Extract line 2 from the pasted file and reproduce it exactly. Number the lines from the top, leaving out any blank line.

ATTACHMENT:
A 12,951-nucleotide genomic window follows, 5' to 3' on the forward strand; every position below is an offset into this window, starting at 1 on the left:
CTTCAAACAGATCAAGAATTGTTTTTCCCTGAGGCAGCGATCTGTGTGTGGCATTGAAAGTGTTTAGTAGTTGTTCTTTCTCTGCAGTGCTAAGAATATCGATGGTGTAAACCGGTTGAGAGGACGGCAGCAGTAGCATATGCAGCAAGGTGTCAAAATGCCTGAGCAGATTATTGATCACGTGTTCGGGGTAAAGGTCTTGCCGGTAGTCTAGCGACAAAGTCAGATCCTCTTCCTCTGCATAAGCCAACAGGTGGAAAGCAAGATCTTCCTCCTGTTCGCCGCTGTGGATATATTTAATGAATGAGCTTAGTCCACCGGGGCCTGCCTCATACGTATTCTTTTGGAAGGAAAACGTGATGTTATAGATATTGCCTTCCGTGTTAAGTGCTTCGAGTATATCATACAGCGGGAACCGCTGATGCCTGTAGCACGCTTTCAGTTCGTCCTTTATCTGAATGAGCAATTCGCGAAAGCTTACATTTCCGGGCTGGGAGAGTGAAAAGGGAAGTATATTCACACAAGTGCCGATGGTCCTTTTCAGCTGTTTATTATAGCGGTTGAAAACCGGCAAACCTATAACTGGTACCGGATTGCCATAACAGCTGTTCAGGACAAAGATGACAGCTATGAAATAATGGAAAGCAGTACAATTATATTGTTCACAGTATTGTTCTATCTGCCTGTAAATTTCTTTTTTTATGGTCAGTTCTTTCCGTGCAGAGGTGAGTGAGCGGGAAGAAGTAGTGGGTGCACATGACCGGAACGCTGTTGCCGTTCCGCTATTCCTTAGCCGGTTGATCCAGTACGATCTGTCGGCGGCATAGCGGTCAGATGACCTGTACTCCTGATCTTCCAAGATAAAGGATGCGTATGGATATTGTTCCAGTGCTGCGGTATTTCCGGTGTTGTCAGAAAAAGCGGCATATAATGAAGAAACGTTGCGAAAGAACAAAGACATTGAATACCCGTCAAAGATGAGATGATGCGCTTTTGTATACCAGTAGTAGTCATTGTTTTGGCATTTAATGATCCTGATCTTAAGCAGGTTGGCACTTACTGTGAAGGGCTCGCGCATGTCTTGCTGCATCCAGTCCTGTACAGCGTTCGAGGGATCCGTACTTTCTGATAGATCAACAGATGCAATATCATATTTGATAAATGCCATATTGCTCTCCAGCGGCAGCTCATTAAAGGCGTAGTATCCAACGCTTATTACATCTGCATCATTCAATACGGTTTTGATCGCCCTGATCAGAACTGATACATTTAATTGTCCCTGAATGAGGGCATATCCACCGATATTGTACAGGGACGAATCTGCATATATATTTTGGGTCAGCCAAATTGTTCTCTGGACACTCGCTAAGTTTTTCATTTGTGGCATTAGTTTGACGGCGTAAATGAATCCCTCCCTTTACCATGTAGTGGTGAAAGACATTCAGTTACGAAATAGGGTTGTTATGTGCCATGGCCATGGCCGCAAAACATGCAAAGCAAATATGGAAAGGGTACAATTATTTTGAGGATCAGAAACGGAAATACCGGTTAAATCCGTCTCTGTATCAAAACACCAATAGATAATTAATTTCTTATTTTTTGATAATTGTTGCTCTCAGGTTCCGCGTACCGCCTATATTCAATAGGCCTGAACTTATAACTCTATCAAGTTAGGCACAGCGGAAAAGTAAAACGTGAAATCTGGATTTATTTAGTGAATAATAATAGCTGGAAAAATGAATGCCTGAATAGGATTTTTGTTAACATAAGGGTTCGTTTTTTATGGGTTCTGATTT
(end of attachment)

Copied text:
CTTCAAACAGATCAAGAATTGTTTTTCCCTGAGGCAGCGATCTGTGTGTGGCATTGAAAGTGTTTAGTAGTTGTTCTTTCTCTGCAGTGCTAAGAATATCGATGGTGTAAACCGGTTGAGAGGACGGCAGCAGTAGCATATGCAGCAAGGTGTCAAAATGCCTGAGCAGATTATTGATCACGTGTTCGGGGTAAAGGTCTTGCCGGTAGTCTAGCGACAAAGTCAGATCCTCTTCCTCTGCATAAGCCAACAGGTGGAAAGCAAGATCTTCCTCCTGTTCGCCGCTGTGGATATATTTAATGAATGAGCTTAGTCCACCGGGGCCTGCCTCATACGTATTCTTTTGGAAGGAAAACGTGATGTTATAGATATTGCCTTCCGTGTTAAGTGCTTCGAGTATATCATACAGCGGGAACCGCTGATGCCTGTAGCACGCTTTCAGTTCGTCCTTTATCTGAATGAGCAATTCGCGAAAGCTTACATTTCCGGGCTGGGAGAGTGAAAAGGGAAGTATATTCACACAAGTGCCGATGGTCCTTTTCAGCTGTTTATTATAGCGGTTGAAAACCGGCAAACCTATAACTGGTACCGGATTGCCATAACAGCTGTTCAGGACAAAGATGACAGCTATGAAATAATGGAAAGCAGTACAATTATATTGTTCACAGTATTGTTCTATCTGCCTGTAAATTTCTTTTTTTATGGTCAGTTCTTTCCGTGCAGAGGTGAGTGAGCGGGAAGAAGTAGTGGGTGCACATGACCGGAACGCTGTTGCCGTTCCGCTATTCCTTAGCCGGTTGATCCAGTACGATCTGTCGGCGGCATAGCGGTCAGATGACCTGTACTCCTGATCTTCCAAGATAAAGGATGCGTATGGATATTGTTCCAGTGCTGCGGTATTTCCGGTGTTGTCAGAAAAAGCGGCATATAATGAAGAAACGTTGCGAAAGAACAAAGACATTGAATACCCGTCAAAGATGAGATGATGCGCTTTTGTATACCAGTAGTAGTCATTGTTTTGGCATTTAATGATCCTGATCTTAAGCAGGTTGGCACTTACTGTGAAGGGCTCGCGCATGTCTTGCTGCATCCAGTCCTGTACAGCGTTCGAGGGATCCGTACTTTCTGATAGATCAACAGATGCAATATCATATTTGATAAATGCCATATTGCTCTCCAGCGGCAGCTCATTAAAGGCGTAGTATCCAACGCTTATTACATCTGCATCATTCAATACGGTTTTGATCGCCCTGATCAGAACTGATACATTTAATTGTCCCTGAATGAGGGCATATCCACCGATATTGTACAGGGACGAATCTGCATATATATTTTGGGTCAGCCAAATTGTTCTCTGGACACTCGCTAAGTTTTTCATTTGTGGCATTAGTTTGACGGCGTAAATGAATCCCTCCCTTTACCATGTAGTGGTGAAAGACATTCAGTTACGAAATAGGGTTGTTATGTGCCATGGCCATGGCCGCAAAACATGCAAAGCAAATATGGAAAGGGTACAATTATTTTGAGGATCAGAAACGGAAATACCGGTTAAATCCGTCTCTGTATCAAAACACCAATAGATAATTAATTTCTTATTTTTTGATAATTGTTGCTCTCAGGTTCCGCGTACCGCCTATATTCAATAGGCCTGAACTTATAACTCTATCAAGTTAGGCACAGCGGAAAAGTAAAACGTGAAATCTGGATTTATTTAGTGAATAATAATAGCTGGAAAAATGAATGCCTGAATAGGATTTTTGTTAACATAAGGGTTCGTTTTTTATGGGTTCTGATTT